MANILA - The United States' development agency and the Philippine health department on Friday said they are set to launch the country's first mental health application, to help Filipinos struggling during the COVID-19 pandemic.
In a joint statement, the United States Agency for International Development (USAID) and the Department of Health (DOH) said the application, called "Lusog-Isip," was soft-launched earlier in the day.
The application is not yet available in the Google and Apple stores as of this story's posting but it would be made available soon, the agencies said.
"The app screens individuals to get a better sense of their overall well-being and how they usually cope with stress before recommending ways they can help themselves through workbooks, exercises, audio guides, journaling, mood tracking, or even just simple self-care reminders," the statement read.
Lusog-Isip will also give a list of mental health and psychosocial support service online or nearby.
"USAID is committed to supporting the promotion of this mobile app in schools, workplaces, and communities," the US agency added.
The DOH, on the other hand, described the application as a "timely innovation."
Frances Prescilla Cuevas, DOH's chief health program officer at its Mental Health Division, said it is high time that an app can assist Filipinos during the ongoing health crisis.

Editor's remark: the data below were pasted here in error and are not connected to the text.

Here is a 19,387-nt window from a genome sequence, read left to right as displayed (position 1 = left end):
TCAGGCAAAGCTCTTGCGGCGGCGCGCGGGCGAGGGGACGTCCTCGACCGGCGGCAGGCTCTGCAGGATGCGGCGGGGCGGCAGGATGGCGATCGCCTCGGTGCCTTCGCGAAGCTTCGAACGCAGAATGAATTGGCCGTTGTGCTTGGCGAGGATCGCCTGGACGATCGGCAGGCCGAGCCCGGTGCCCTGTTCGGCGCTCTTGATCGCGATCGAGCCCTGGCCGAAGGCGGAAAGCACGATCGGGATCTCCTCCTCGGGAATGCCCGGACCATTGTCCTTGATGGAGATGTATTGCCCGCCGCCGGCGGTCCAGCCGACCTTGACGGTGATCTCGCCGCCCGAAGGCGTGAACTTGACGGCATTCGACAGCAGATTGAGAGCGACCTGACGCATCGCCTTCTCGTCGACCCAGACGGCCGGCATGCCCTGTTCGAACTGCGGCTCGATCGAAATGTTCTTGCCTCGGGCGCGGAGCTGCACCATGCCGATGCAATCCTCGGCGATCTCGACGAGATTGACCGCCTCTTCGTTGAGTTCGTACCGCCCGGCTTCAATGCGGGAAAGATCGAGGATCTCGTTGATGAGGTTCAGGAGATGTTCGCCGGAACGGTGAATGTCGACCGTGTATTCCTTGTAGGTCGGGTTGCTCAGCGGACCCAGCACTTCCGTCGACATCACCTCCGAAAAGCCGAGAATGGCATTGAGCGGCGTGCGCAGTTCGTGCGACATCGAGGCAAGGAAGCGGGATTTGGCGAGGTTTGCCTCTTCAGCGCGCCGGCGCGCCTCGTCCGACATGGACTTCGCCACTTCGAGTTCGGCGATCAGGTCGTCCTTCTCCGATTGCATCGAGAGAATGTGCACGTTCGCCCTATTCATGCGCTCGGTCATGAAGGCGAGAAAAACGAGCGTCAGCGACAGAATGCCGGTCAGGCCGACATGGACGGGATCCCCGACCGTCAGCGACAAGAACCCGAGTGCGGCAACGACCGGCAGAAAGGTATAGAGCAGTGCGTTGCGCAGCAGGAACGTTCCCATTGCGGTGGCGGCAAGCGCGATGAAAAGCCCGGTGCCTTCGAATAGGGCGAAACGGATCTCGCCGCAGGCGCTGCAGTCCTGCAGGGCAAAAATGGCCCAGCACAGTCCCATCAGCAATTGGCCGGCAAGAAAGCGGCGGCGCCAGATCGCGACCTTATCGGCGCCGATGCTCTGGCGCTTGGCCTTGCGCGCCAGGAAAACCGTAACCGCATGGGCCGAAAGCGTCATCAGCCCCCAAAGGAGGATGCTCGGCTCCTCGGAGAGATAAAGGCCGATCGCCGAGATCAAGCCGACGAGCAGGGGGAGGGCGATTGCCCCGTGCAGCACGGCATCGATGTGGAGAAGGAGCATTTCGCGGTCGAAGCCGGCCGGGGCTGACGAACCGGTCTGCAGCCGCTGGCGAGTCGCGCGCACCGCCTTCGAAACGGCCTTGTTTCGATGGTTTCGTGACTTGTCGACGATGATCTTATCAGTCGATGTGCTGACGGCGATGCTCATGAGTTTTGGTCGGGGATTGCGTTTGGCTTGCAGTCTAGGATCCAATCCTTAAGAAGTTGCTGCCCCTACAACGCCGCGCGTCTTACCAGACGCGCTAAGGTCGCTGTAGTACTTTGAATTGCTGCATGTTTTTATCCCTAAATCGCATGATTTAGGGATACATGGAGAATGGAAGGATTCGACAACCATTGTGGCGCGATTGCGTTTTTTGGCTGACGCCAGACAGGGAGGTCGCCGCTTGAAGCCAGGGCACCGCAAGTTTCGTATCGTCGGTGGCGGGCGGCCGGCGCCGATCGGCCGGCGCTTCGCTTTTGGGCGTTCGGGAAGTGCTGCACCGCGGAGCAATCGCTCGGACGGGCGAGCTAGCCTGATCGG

“As the Department of Health and our health workers strive towards coping and living with this pandemic, we must find ways to care for the mental well-being of our fellow Filipinos who continue to suffer because of this current circumstance,” Cuevas explained.
Many mental health and mindfulness applications on Google Play and Apple stores need monthly or yearly subscriptions for a person to fully use their features.
According to the DOH in May, at least 3.6 million Filipinos are battling mental health issues amid the pandemic.
About 1.14 million Filipinos have depression, 847,000 are battling alcohol-use disorders, while 520,000 others were diagnosed with bipolar disorder, the agency noted.
Contracting COVID-19 also affects a person's mental health as a DOH study showed that 1 in every 3 COVID-19 patients was diagnosed with neuropsychiatric condition 6 months after being infected with the disease, said Frances Prescilla Cuevas, chief health program officer of the DOH's Disease Prevention and Control Bureau.
The DOH reminded the public not to hesitate to call the National Center for Mental Health hotline 1553 if they need to talk to a mental health professional.
The COVID-19 pandemic has forced people to stay at home as governments imposed lockdowns to arrest the spread of the virus.